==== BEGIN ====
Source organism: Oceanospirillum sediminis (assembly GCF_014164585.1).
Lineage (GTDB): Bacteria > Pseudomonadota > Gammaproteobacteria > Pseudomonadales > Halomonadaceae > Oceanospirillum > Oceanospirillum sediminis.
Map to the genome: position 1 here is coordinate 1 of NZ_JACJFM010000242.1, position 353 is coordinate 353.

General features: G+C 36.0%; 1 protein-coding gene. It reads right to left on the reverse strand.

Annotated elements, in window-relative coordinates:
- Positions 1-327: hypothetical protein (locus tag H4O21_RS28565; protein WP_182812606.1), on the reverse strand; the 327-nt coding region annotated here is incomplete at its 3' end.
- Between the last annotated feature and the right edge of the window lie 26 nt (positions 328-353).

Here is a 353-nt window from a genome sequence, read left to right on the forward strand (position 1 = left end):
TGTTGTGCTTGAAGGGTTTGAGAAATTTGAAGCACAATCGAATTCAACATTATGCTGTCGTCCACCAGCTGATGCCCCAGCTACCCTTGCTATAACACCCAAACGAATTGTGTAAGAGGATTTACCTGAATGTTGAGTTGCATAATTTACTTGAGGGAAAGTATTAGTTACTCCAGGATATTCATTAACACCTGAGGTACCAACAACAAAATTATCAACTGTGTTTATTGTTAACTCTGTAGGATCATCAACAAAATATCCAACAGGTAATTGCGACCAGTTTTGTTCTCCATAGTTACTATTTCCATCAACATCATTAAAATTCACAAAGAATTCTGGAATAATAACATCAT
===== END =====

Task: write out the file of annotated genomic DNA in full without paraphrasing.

Source organism: Oceanospirillum sediminis (assembly GCF_014164585.1).
Lineage (GTDB): Bacteria > Pseudomonadota > Gammaproteobacteria > Pseudomonadales > Halomonadaceae > Oceanospirillum > Oceanospirillum sediminis.
Map to the genome: position 1 here is coordinate 1 of NZ_JACJFM010000242.1, position 353 is coordinate 353.

General features: G+C 36.0%; 1 protein-coding gene. It reads right to left on the reverse strand.

Annotated elements, in window-relative coordinates:
- Positions 1-327: hypothetical protein (locus tag H4O21_RS28565; protein WP_182812606.1), on the reverse strand; the 327-nt coding region annotated here is incomplete at its 3' end.
- Between the last annotated feature and the right edge of the window lie 26 nt (positions 328-353).

Here is a 353-nt window from a genome sequence, read left to right on the forward strand (position 1 = left end):
TGTTGTGCTTGAAGGGTTTGAGAAATTTGAAGCACAATCGAATTCAACATTATGCTGTCGTCCACCAGCTGATGCCCCAGCTACCCTTGCTATAACACCCAAACGAATTGTGTAAGAGGATTTACCTGAATGTTGAGTTGCATAATTTACTTGAGGGAAAGTATTAGTTACTCCAGGATATTCATTAACACCTGAGGTACCAACAACAAAATTATCAACTGTGTTTATTGTTAACTCTGTAGGATCATCAACAAAATATCCAACAGGTAATTGCGACCAGTTTTGTTCTCCATAGTTACTATTTCCATCAACATCATTAAAATTCACAAAGAATTCTGGAATAATAACATCAT